I believe that I am the one who most often brings up the
idea of flow-based programming around here. I mostly
heard about it from Stephen White in a Ruby mailing list,
and thought it was an interesting idea. Another which
looked related to my eye was toontalk, which was mentioned
at Re: Any interesting philosophy of programming articles to recommend?
. Unfortunately while interesting, the
overhead to get it going in my current job didn't make it
look like it would pay off.
If you want to get more of an uptake in Perl, Ruby, etc
I would suggest that the best first step is to try to create
a nice programming environment (in Java or otherwise) for
the hooking together of components, and then document what
exactly you need to do to be able to build components in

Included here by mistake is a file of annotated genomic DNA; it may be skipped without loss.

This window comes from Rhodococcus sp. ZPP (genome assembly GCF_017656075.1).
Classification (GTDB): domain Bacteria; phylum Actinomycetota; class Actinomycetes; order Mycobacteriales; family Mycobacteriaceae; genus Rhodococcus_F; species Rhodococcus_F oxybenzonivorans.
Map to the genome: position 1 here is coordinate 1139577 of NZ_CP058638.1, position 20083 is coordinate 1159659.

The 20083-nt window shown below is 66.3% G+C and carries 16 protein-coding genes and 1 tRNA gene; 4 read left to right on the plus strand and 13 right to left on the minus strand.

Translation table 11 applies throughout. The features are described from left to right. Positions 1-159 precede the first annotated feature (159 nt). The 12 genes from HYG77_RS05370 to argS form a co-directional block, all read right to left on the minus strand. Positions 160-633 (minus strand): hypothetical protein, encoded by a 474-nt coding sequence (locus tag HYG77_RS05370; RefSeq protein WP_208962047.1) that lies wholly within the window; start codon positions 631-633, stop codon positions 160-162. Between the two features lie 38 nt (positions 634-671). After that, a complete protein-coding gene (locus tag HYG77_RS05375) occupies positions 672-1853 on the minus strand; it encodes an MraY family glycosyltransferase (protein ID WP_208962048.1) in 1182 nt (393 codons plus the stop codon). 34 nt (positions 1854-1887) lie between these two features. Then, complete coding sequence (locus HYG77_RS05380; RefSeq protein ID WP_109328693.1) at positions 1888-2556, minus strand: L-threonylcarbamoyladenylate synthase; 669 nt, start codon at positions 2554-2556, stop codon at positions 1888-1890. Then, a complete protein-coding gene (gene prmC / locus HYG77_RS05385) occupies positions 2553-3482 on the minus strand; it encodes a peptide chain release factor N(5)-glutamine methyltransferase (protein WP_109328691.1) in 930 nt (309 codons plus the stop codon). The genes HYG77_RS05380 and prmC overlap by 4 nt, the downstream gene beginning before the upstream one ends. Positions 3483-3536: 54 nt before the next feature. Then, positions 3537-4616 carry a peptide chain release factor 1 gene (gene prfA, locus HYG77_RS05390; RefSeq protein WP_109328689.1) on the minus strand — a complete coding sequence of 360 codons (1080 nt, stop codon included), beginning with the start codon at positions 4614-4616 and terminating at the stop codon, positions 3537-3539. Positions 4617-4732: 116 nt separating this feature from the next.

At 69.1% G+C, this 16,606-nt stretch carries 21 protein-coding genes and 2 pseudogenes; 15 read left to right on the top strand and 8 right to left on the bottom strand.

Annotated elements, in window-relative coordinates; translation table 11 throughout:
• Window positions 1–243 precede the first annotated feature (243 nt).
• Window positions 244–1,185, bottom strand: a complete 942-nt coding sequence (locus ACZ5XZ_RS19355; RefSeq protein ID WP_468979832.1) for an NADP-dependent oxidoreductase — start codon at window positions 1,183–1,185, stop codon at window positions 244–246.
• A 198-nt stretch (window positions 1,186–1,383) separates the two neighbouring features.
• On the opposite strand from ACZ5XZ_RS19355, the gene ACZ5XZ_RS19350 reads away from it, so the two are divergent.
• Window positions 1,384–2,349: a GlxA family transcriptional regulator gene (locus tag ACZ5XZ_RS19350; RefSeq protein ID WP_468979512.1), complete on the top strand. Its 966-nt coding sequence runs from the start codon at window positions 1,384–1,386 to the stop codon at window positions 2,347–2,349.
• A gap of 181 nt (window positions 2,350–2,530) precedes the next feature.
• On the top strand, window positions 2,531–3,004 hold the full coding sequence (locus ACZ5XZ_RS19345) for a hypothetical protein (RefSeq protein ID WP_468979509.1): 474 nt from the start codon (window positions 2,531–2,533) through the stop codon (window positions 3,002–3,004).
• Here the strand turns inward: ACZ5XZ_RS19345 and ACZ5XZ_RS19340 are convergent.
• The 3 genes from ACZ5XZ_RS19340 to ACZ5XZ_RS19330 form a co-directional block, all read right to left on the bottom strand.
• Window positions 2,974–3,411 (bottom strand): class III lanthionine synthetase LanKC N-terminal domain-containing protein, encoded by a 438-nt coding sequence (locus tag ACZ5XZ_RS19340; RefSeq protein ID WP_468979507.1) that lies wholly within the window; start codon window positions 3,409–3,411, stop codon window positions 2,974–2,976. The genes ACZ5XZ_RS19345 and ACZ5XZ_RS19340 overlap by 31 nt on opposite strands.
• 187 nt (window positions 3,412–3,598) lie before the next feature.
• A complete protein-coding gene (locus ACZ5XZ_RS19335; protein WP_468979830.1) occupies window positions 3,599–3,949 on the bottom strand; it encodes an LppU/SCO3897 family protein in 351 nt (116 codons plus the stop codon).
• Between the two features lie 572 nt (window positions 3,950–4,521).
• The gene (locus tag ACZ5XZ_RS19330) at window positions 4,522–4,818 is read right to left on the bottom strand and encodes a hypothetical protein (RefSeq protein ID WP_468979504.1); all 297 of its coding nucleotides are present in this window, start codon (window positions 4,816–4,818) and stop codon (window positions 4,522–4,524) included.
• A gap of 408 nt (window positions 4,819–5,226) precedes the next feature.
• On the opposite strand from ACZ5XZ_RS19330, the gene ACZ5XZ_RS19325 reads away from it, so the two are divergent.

any language. That will allow people to do the component
building in any language that they want, and then put
them together in your toolkit. If people are interested in
duplicating the basic programming environment, they can.
An alternate approach is to instead of re-creating the IPC
based approach, instead take a look at what people are
doing with other programming areas, and see if you can
add to them what makes flow-based programming work as a
concept. For instance take a look at this article on
and see whether you can implement the basics of flow-based
programming in terms of XML filters talking to each other.
(My gut feeling is that it is doable, though possibly the
idea of SAX machines will need enhancement.)
If so, then engage key people involved in that in a dialog
and try to meet in the middle. I think it is easier for
people to get excited if they see themselves running
towards a future goal, than if they think they are giving
up what they have done to start all over.